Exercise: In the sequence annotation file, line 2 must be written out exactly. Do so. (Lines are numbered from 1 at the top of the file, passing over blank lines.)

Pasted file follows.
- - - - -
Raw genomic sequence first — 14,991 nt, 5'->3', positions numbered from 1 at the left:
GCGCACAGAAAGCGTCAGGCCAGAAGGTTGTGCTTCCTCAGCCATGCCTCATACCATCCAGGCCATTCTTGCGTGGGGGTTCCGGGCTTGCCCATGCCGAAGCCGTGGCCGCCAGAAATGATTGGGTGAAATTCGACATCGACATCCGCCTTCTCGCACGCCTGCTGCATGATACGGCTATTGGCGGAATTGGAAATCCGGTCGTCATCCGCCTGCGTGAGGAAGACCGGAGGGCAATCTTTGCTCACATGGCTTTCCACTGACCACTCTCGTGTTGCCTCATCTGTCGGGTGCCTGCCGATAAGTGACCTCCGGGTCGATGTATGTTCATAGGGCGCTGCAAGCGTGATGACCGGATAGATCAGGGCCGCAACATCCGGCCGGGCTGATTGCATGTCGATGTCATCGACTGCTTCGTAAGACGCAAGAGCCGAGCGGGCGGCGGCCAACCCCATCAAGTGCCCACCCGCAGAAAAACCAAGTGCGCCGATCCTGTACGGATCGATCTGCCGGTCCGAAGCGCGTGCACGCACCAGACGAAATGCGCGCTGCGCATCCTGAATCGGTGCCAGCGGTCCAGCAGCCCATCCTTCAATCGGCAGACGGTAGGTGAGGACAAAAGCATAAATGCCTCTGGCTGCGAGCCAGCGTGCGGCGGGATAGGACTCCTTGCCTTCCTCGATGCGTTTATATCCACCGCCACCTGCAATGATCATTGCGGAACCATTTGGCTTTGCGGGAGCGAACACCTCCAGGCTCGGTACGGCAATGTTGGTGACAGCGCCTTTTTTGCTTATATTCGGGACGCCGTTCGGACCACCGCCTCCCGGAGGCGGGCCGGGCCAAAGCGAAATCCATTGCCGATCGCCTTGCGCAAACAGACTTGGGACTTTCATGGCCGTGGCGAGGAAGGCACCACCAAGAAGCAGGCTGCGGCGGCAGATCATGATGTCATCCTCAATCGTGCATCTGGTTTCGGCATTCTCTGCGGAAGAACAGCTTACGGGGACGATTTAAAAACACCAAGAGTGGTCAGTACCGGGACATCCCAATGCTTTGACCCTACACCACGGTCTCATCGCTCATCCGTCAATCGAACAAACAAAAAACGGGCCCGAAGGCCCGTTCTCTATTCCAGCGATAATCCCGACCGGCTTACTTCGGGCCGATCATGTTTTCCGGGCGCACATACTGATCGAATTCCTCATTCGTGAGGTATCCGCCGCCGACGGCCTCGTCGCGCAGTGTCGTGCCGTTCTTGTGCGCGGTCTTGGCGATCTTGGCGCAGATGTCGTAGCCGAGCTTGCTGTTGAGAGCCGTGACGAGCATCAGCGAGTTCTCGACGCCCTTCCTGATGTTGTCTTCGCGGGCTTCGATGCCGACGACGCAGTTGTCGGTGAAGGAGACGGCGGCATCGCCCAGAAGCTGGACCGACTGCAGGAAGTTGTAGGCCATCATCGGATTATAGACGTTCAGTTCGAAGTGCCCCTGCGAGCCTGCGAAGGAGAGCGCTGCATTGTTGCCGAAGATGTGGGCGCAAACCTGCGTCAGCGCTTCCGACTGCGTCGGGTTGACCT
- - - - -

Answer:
GCGCACAGAAAGCGTCAGGCCAGAAGGTTGTGCTTCCTCAGCCATGCCTCATACCATCCAGGCCATTCTTGCGTGGGGGTTCCGGGCTTGCCCATGCCGAAGCCGTGGCCGCCAGAAATGATTGGGTGAAATTCGACATCGACATCCGCCTTCTCGCACGCCTGCTGCATGATACGGCTATTGGCGGAATTGGAAATCCGGTCGTCATCCGCCTGCGTGAGGAAGACCGGAGGGCAATCTTTGCTCACATGGCTTTCCACTGACCACTCTCGTGTTGCCTCATCTGTCGGGTGCCTGCCGATAAGTGACCTCCGGGTCGATGTATGTTCATAGGGCGCTGCAAGCGTGATGACCGGATAGATCAGGGCCGCAACATCCGGCCGGGCTGATTGCATGTCGATGTCATCGACTGCTTCGTAAGACGCAAGAGCCGAGCGGGCGGCGGCCAACCCCATCAAGTGCCCACCCGCAGAAAAACCAAGTGCGCCGATCCTGTACGGATCGATCTGCCGGTCCGAAGCGCGTGCACGCACCAGACGAAATGCGCGCTGCGCATCCTGAATCGGTGCCAGCGGTCCAGCAGCCCATCCTTCAATCGGCAGACGGTAGGTGAGGACAAAAGCATAAATGCCTCTGGCTGCGAGCCAGCGTGCGGCGGGATAGGACTCCTTGCCTTCCTCGATGCGTTTATATCCACCGCCACCTGCAATGATCATTGCGGAACCATTTGGCTTTGCGGGAGCGAACACCTCCAGGCTCGGTACGGCAATGTTGGTGACAGCGCCTTTTTTGCTTATATTCGGGACGCCGTTCGGACCACCGCCTCCCGGAGGCGGGCCGGGCCAAAGCGAAATCCATTGCCGATCGCCTTGCGCAAACAGACTTGGGACTTTCATGGCCGTGGCGAGGAAGGCACCACCAAGAAGCAGGCTGCGGCGGCAGATCATGATGTCATCCTCAATCGTGCATCTGGTTTCGGCATTCTCTGCGGAAGAACAGCTTACGGGGACGATTTAAAAACACCAAGAGTGGTCAGTACCGGGACATCCCAATGCTTTGACCCTACACCACGGTCTCATCGCTCATCCGTCAATCGAACAAACAAAAAACGGGCCCGAAGGCCCGTTCTCTATTCCAGCGATAATCCCGACCGGCTTACTTCGGGCCGATCATGTTTTCCGGGCGCACATACTGATCGAATTCCTCATTCGTGAGGTATCCGCCGCCGACGGCCTCGTCGCGCAGTGTCGTGCCGTTCTTGTGCGCGGTCTTGGCGATCTTGGCGCAGATGTCGTAGCCGAGCTTGCTGTTGAGAGCCGTGACGAGCATCAGCGAGTTCTCGACGCCCTTCCTGATGTTGTCTTCGCGGGCTTCGATGCCGACGACGCAGTTGTCGGTGAAGGAGACGGCGGCATCGCCCAGAAGCTGGACCGACTGCAGGAAGTTGTAGGCCATCATCGGATTATAGACGTTCAGTTCGAAGTGCCCCTGCGAGCCTGCGAAGGAGAGCGCTGCATTGTTGCCGAAGATGTGGGCGCAAACCTGCGTCAGCGCTTCCGACTGCGTCGGGTTGACCT